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Tobe Rose

Toby Rose

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Rose’s team keeps all of campus—including the roses—beautiful and pristine

Jun 11, 2020

Toby Rose promises University of the Pacific students, faculty and staff will return to a beautiful and clean Stockton Campus.

While the past few months have been unusual and challenging due to the COVID-19 pandemic, they did afford the opportunity to do detailed landscape work and intensive cleaning on campus grounds and facilities.

Rose, senior superintendent in charge of grounds and custodial work, celebrated his 20th year with Pacific on April 4. He shared thoughts on a campus that should be active soon.

The last name … Rose. We have to ask about it.
Rose:
I do not have a patent on the name. However, it is unusual being in charge of the campus roses while having that name. In 2013, The (Stockton) Record wrote a story about me and used the phrase “A Rose by any other name.” Channel 3, on the other hand, talked to me for a story about a month ago and did not even mention the play on words with my name. I kind of wondered “why not?”

How many rose plants or bushes are there on campus?
Rose:
I once knew that number exactly. I would estimate between 1,800 and 2,000, not counting the carpet roses.

Rose garden

What mistakes do home gardeners make with their rose gardens or rose bushes?
Rose
: Many people water far too often. Roses really need a good soaking only once per week. It also is essential to deadhead and prune correctly. Learning those skills would be a big help.

Gardens, trees and other plant life have been a hallmark of Pacific’s campus. For those who have been away, describe what they will see when they return.
Rose:
They are going to see a beautiful, manicured campus. The weather has been relatively mild this year, which helps. Campus really looks quite beautiful.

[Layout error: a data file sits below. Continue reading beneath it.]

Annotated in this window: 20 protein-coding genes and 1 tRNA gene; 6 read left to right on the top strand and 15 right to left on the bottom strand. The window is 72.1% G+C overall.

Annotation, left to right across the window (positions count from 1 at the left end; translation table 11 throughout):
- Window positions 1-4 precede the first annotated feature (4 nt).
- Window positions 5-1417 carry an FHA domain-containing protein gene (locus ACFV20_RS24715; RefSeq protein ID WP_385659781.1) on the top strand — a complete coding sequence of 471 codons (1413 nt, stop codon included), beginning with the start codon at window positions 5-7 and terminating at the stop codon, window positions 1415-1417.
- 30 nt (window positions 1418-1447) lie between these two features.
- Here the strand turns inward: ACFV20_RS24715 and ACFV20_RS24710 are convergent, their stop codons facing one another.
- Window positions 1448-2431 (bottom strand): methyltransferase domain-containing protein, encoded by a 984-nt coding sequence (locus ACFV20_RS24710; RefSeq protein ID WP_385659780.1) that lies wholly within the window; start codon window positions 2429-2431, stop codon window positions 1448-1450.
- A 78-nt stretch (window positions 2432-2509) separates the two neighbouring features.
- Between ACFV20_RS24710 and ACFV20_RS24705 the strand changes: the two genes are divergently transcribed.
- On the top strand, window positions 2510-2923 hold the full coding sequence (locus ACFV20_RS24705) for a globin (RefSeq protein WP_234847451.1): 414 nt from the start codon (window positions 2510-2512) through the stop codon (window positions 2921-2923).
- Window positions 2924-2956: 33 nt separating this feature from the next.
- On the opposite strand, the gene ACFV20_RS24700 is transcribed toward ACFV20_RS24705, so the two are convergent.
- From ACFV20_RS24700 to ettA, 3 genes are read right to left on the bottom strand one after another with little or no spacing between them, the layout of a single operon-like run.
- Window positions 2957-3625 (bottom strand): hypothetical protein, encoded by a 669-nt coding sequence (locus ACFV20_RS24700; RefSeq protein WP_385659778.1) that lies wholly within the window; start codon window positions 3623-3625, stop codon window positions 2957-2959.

Is your team’s job easier or harder when campus is largely empty?
Rose:
This has been very unusual, but it does afford us opportunities. We have done deep, detailed cleaning in buildings across campus. From a custodial standpoint, we were able to give attention to places where it was needed … We also caught up on tree trimming. Those things are easier to do when the campus is empty.

Describe the traits that make your team special.
Rose:
They are very hard workers who care deeply. We take a lot of pride in the beauty and cleanliness of Pacific. We are at about 65 people right now, and that is down by about 13 from when we were at our peak. We were able to pull people off the events staff to help the past few months.

Were there any major projects completed with the campus largely closed?
Rose:
We are very close to 100%—I would say about 99%—with the campus able to use non-potable water from the Calaveras River. It is rewarding to get that done, and it will cut expenses.

How does social distancing affect landscaping and custodial work?
Rose:
From the beginning, we practiced social distancing in all areas of the Physical Plant. Many of our staff members work independently, so it was easier to follow those guidelines. But we do have people studying how we will do our work in the fall with campus much busier.

Tell us about your family.
Rose:
I am married (Bryanna) and we have a daughter (Savannah). I followed in my father’s footsteps. He owned a garden service in the Bay Area. Shirley Temple Black was one of his clients.

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